“Generally speaking, truth has been suffered to exist in the world just to the extent that it profited the rulers of society.” [Barrows Dunham, Man Against Myth, 1947]
“And yet it moves,” mumbled Galileo as he walked out of the Inquisition Chamber having accepted the punishment imposed on him for upholding the truth.
The earth is not the centre of the universe. Galileo had argued. The sun was the centre of the solar system. The earth moved round the sun. The earth was just another planet like many others.
“Your teaching explicitly contradicts the Holy Scripture,” said Cardinal Bellarmine. “You run the risk of being branded a heretic and being burnt at the stake. “We exhort you to abandon the mathematical hypothesis completely and unconditionally. You will not hold the opinion that the sun stands still and the earth moves. You will not henceforth hold, teach, or defend it any way whatever, either orally or in writing.”
The Scripture! What do these people understand of the Scripture? Galileo had despaired of trying to make the religious leaders understand that the Scripture was poetry to be interpreted for the sake of bringing the truth to the people in a way they could understand. The sun rises and sets. That is poetry. But that does not mean the sun actually moves. Didn’t Copernicus say the same thing? Yet wasn’t Copernicus a doctor in canon law? Didn’t Augustine exhort the Church to avoid making decrees about the physical world lest they be overturned by new knowledge? And wasn’t Augustine a saint of the Church?
“The purpose of the Bible is to teach how to go to heaven, while science teaches how the heavens go,” Galileo had argued.
The scientist drew the attention of his religious leaders to Anaxagoras who died two millennia ago. In 467 BCE Anaxagoras pointed at the meteorite that had fallen and raised the question: “What do the authorities want me to say now? Will they permit me to say that the stars up there which are worshipped as gods are actually inert rocks like this?”
If the Scripture is the divinely revealed truth, why does it contain so many contradictions? Is truth the expediency of the authorities?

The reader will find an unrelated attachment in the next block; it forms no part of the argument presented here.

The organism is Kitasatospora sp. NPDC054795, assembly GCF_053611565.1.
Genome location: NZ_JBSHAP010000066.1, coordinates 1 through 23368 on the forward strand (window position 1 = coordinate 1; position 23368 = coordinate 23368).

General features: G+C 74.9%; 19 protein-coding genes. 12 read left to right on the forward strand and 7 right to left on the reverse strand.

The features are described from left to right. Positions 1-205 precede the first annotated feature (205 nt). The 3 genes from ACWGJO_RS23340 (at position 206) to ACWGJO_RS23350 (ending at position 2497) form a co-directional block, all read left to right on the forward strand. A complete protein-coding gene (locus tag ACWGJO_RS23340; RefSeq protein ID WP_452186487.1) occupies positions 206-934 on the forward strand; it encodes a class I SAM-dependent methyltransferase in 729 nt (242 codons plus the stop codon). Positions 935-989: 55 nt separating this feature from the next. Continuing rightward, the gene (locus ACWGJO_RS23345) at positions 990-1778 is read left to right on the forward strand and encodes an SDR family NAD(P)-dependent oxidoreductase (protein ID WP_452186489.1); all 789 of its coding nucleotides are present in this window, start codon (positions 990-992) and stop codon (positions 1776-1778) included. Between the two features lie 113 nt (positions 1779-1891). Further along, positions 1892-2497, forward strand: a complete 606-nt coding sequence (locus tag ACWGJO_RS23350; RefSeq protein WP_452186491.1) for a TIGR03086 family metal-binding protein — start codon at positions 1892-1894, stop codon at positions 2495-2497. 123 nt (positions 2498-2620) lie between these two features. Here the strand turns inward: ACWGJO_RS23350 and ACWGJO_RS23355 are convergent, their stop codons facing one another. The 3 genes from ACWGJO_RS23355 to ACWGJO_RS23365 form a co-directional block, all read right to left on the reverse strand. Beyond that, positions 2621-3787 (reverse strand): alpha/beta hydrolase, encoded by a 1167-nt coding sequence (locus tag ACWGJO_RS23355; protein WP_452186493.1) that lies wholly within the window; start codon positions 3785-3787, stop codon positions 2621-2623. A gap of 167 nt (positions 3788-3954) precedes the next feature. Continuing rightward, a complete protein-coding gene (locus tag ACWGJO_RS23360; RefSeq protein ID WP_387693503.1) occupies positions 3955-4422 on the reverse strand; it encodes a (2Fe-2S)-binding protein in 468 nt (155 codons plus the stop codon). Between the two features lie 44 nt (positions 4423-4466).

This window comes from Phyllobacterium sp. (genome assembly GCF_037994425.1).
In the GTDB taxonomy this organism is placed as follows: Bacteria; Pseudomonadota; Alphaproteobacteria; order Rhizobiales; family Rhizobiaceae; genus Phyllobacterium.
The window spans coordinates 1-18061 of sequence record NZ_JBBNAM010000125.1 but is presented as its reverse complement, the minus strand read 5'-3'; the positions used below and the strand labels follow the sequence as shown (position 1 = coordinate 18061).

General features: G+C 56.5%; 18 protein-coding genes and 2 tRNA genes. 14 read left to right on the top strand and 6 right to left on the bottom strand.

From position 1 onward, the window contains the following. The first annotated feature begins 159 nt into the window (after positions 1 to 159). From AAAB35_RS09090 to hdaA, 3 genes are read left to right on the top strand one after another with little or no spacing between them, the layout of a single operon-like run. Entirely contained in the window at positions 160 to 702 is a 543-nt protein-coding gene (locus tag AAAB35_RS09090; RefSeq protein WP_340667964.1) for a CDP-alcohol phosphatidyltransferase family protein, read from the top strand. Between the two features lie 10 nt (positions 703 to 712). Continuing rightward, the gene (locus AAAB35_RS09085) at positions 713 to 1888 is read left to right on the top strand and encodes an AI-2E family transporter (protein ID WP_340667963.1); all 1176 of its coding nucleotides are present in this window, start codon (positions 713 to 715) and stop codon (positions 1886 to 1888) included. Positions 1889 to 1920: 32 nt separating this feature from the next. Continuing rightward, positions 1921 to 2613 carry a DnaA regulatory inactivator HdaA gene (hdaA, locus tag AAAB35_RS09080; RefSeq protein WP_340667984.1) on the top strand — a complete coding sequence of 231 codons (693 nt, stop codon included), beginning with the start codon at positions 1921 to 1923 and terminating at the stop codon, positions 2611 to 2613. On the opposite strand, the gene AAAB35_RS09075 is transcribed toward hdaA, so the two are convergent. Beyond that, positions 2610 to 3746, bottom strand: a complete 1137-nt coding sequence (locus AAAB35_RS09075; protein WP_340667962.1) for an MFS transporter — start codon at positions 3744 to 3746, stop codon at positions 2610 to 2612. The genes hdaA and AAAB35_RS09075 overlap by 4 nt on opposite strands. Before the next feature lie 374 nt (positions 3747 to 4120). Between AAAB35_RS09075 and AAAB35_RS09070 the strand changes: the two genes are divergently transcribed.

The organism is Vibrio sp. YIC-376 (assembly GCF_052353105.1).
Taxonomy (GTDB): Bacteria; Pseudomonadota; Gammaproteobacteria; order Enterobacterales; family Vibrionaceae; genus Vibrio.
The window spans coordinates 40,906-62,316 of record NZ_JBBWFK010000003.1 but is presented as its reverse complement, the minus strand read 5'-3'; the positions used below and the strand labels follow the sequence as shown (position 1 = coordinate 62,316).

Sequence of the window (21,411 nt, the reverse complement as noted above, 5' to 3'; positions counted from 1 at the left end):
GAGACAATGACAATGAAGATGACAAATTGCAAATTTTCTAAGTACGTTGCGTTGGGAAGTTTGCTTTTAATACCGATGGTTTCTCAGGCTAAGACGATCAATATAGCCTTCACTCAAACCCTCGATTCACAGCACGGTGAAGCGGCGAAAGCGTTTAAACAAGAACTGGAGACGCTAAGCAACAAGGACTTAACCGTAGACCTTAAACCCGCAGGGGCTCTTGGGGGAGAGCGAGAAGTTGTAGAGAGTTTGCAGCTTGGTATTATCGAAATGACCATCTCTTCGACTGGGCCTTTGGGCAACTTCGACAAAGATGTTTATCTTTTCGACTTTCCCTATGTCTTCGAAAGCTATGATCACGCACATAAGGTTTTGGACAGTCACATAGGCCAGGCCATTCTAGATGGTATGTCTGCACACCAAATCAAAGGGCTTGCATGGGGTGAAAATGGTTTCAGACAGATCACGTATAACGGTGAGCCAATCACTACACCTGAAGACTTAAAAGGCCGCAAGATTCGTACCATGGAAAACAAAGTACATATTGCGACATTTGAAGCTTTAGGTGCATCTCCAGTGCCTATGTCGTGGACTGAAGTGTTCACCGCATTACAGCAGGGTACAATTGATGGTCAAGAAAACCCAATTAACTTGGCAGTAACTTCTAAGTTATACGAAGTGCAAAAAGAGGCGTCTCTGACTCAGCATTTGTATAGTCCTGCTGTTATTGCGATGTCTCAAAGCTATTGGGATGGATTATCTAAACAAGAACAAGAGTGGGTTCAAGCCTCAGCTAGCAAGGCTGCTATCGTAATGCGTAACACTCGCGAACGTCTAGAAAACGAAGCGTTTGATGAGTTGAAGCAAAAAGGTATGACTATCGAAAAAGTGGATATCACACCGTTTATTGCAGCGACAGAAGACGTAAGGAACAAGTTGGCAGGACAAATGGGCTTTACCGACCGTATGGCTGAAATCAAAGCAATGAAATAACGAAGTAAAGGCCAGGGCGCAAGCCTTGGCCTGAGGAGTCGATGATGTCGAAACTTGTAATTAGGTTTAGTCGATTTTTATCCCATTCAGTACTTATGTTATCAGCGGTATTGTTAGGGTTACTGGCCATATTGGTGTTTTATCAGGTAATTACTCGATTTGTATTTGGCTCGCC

“You are inviting the wrath of God upon your head, Galileo,” said the Inquisitor Cardinal. “God finds you vehemently suspect of heresy. You are questioning the word of God. Unless you abjure, curse and detest your opinions, God won’t be able to save you from the stake.”
How helpless is God! Galileo suppressed the thought. If God is so helpless, what can one say about the mortal man?
The mortal man abjured, cursed and detested what he knew was the truth. He remembered Bruno, the man whose tongue was imprisoned by the same Cardinal Bellarmine before his body was burnt at the stake and works put on the Index of Prohibited Books. When Bruno was burning on the stake in Rome, Shakespeare’s Hamlet was wondering on a stage in London: “To be or not to be, that’s the question.”
To be, decided Galileo. To be. He abjured, cursed and detested the truth. To Be.
“Your recantation saves your life, Galileo,” said Cardinal Bellarmine solemnly. “But we cannot give you any more liberty. You will not teach anymore. You will not appear before the public. We place you under arrest.”
How long, O Lord, will you hide your face from your people? Galileo asked God like the Psalmist. Arouse Yourself, why do you sleep, O Lord?
The heavens were silent. But they moved, Galileo knew. The bodies up there, they moved. To Be.